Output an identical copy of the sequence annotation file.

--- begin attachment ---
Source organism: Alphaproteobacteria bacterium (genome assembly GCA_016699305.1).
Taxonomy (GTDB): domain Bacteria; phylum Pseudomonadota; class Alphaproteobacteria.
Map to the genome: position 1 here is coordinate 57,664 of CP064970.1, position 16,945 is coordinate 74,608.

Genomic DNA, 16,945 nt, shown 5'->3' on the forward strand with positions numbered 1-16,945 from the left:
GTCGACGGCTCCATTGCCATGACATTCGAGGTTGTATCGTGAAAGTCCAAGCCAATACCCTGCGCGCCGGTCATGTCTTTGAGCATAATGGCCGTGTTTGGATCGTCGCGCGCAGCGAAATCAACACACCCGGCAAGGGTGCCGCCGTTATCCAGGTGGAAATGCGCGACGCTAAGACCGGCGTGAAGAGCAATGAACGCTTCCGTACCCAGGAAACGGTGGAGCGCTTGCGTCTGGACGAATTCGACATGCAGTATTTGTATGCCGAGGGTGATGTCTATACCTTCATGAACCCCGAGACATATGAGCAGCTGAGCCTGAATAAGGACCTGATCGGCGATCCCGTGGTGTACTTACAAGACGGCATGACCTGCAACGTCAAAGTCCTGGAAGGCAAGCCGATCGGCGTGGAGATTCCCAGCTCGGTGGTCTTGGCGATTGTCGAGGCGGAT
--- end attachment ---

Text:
Source organism: Alphaproteobacteria bacterium (genome assembly GCA_016699305.1).
Taxonomy (GTDB): domain Bacteria; phylum Pseudomonadota; class Alphaproteobacteria.
Map to the genome: position 1 here is coordinate 57,664 of CP064970.1, position 16,945 is coordinate 74,608.

Genomic DNA, 16,945 nt, shown 5'->3' on the forward strand with positions numbered 1-16,945 from the left:
GTCGACGGCTCCATTGCCATGACATTCGAGGTTGTATCGTGAAAGTCCAAGCCAATACCCTGCGCGCCGGTCATGTCTTTGAGCATAATGGCCGTGTTTGGATCGTCGCGCGCAGCGAAATCAACACACCCGGCAAGGGTGCCGCCGTTATCCAGGTGGAAATGCGCGACGCTAAGACCGGCGTGAAGAGCAATGAACGCTTCCGTACCCAGGAAACGGTGGAGCGCTTGCGTCTGGACGAATTCGACATGCAGTATTTGTATGCCGAGGGTGATGTCTATACCTTCATGAACCCCGAGACATATGAGCAGCTGAGCCTGAATAAGGACCTGATCGGCGATCCCGTGGTGTACTTACAAGACGGCATGACCTGCAACGTCAAAGTCCTGGAAGGCAAGCCGATCGGCGTGGAGATTCCCAGCTCGGTGGTCTTGGCGATTGTCGAGGCGGAT